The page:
News / Vancouver

B.C.'s child poverty rate still second worst in the country

B.C.'s child poverty rate remained the second worst of all the provinces in the country in 2010, behind only Manitoba, according to an annual report card released Wednesday by child and youth advocacy coalition First Call.

Using Statistics Canada data the authors found 119,000 children were living in poverty in B.C. in 2010, two-thirds of them in Greater Vancouver.

In response, the B.C. NDP called on the government to implement a comprehensive province-wide poverty reduction plan, but the Liberals said child poverty has been dropping dramatically since 2003.

Marjorie Griffin Cohen, a Simon Fraser University political economist who studies the impact of government policies on vulnerable populations, said there are many factors that influence child poverty rates in B.C.

The most important, she said, are recessions, globalization, wages and social assistance rates, and the federal downloading of responsibility for housing and day care onto the provinces.

"Right now we're the second worst [in the country], but we have been the worst, we were the worst for 10 years running," she said, listing two policies in particular she believes contributed to a huge spike from 2001 to 2003, and rates far higher than the national average for most of the time since.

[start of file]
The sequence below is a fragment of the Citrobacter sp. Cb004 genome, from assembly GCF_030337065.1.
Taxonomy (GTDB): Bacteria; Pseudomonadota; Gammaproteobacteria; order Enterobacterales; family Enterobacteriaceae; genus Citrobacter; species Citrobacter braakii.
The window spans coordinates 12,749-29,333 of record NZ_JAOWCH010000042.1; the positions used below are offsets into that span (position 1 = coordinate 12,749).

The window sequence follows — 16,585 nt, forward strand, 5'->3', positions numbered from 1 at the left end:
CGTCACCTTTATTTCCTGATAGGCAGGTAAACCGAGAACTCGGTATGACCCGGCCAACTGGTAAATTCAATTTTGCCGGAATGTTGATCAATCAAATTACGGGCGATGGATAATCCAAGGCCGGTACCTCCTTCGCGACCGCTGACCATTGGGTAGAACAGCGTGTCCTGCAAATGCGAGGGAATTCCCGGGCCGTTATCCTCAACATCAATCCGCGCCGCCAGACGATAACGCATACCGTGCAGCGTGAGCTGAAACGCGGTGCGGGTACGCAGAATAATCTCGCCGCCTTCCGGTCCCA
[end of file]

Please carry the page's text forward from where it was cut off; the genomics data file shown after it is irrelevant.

"One was the really absolutely abysmal amount that people in poverty were living on through social assistance. The second thing that's been incredibly important in B.C. has been the low-wage strategy of the government. For 10 years almost we had no increase in the minimum wage."

Cohen cautioned against attributing short-term historical spikes to any one party's policies alone, but said rates were fairly steady under the NDP in the '90s and declined significantly until 1997, when the party began rolling back social assistance rates.

The election of the B.C. Liberals in 2001 amidst a mild recession was followed by what she called an "attack on poor people" in which many people were cut from social assistance entirely and rates of homelessness began to increase.

"The real boost to child poverty began under the Liberal government," she said.

The B.C. Ministry of Children and Family Development said in a statement that the province's continued focus on job creation is one of the best ways to lift people out of poverty, and British Columbians also benefit from one of the lowest overall tax burdens in the country.

The party also noted it has raised the minimum wage to $10.25 per hour, but Cohen said a double income family earning that wage in Metro Vancouver is still living below the poverty line.

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